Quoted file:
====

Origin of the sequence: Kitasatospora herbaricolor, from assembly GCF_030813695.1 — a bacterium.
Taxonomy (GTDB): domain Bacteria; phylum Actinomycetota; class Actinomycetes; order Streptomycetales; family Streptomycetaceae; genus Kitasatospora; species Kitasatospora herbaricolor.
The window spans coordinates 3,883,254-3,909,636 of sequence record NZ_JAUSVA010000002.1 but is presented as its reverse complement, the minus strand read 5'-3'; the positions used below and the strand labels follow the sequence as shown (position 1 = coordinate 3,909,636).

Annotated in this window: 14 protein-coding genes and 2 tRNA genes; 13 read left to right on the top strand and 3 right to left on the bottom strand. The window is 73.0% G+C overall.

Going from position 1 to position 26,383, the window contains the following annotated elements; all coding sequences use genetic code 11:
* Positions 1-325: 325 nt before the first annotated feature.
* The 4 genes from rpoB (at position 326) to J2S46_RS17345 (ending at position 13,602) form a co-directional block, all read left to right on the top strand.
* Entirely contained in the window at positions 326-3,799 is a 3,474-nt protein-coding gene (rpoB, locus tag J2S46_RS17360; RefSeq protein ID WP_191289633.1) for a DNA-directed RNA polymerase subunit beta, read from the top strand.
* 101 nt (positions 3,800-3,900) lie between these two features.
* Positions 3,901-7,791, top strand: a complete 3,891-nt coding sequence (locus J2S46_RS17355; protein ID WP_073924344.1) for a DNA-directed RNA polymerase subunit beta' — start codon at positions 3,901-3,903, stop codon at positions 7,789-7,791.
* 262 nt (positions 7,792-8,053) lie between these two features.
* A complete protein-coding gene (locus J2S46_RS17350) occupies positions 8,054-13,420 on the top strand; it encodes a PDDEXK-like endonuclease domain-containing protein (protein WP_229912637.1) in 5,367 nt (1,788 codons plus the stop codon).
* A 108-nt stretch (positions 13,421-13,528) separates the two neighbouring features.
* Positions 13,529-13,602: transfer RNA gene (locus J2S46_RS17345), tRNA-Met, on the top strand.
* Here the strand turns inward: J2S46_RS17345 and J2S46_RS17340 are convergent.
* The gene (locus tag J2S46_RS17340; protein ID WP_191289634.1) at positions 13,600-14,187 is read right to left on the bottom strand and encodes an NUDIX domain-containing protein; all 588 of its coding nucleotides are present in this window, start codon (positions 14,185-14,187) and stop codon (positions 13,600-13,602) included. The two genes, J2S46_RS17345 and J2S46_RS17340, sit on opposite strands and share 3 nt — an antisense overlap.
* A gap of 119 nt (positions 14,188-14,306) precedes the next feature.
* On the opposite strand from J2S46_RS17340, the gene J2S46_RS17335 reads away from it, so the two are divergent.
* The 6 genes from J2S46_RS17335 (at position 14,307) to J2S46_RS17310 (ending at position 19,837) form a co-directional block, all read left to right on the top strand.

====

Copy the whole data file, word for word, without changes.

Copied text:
Origin of the sequence: Kitasatospora herbaricolor, from assembly GCF_030813695.1 — a bacterium.
Taxonomy (GTDB): domain Bacteria; phylum Actinomycetota; class Actinomycetes; order Streptomycetales; family Streptomycetaceae; genus Kitasatospora; species Kitasatospora herbaricolor.
The window spans coordinates 3,883,254-3,909,636 of sequence record NZ_JAUSVA010000002.1 but is presented as its reverse complement, the minus strand read 5'-3'; the positions used below and the strand labels follow the sequence as shown (position 1 = coordinate 3,909,636).

Annotated in this window: 14 protein-coding genes and 2 tRNA genes; 13 read left to right on the top strand and 3 right to left on the bottom strand. The window is 73.0% G+C overall.

Going from position 1 to position 26,383, the window contains the following annotated elements; all coding sequences use genetic code 11:
* Positions 1-325: 325 nt before the first annotated feature.
* The 4 genes from rpoB (at position 326) to J2S46_RS17345 (ending at position 13,602) form a co-directional block, all read left to right on the top strand.
* Entirely contained in the window at positions 326-3,799 is a 3,474-nt protein-coding gene (rpoB, locus tag J2S46_RS17360; RefSeq protein ID WP_191289633.1) for a DNA-directed RNA polymerase subunit beta, read from the top strand.
* 101 nt (positions 3,800-3,900) lie between these two features.
* Positions 3,901-7,791, top strand: a complete 3,891-nt coding sequence (locus J2S46_RS17355; protein ID WP_073924344.1) for a DNA-directed RNA polymerase subunit beta' — start codon at positions 3,901-3,903, stop codon at positions 7,789-7,791.
* 262 nt (positions 7,792-8,053) lie between these two features.
* A complete protein-coding gene (locus J2S46_RS17350) occupies positions 8,054-13,420 on the top strand; it encodes a PDDEXK-like endonuclease domain-containing protein (protein WP_229912637.1) in 5,367 nt (1,788 codons plus the stop codon).
* A 108-nt stretch (positions 13,421-13,528) separates the two neighbouring features.
* Positions 13,529-13,602: transfer RNA gene (locus J2S46_RS17345), tRNA-Met, on the top strand.
* Here the strand turns inward: J2S46_RS17345 and J2S46_RS17340 are convergent.
* The gene (locus tag J2S46_RS17340; protein ID WP_191289634.1) at positions 13,600-14,187 is read right to left on the bottom strand and encodes an NUDIX domain-containing protein; all 588 of its coding nucleotides are present in this window, start codon (positions 14,185-14,187) and stop codon (positions 13,600-13,602) included. The two genes, J2S46_RS17345 and J2S46_RS17340, sit on opposite strands and share 3 nt — an antisense overlap.
* A gap of 119 nt (positions 14,188-14,306) precedes the next feature.
* On the opposite strand from J2S46_RS17340, the gene J2S46_RS17335 reads away from it, so the two are divergent.
* The 6 genes from J2S46_RS17335 (at position 14,307) to J2S46_RS17310 (ending at position 19,837) form a co-directional block, all read left to right on the top strand.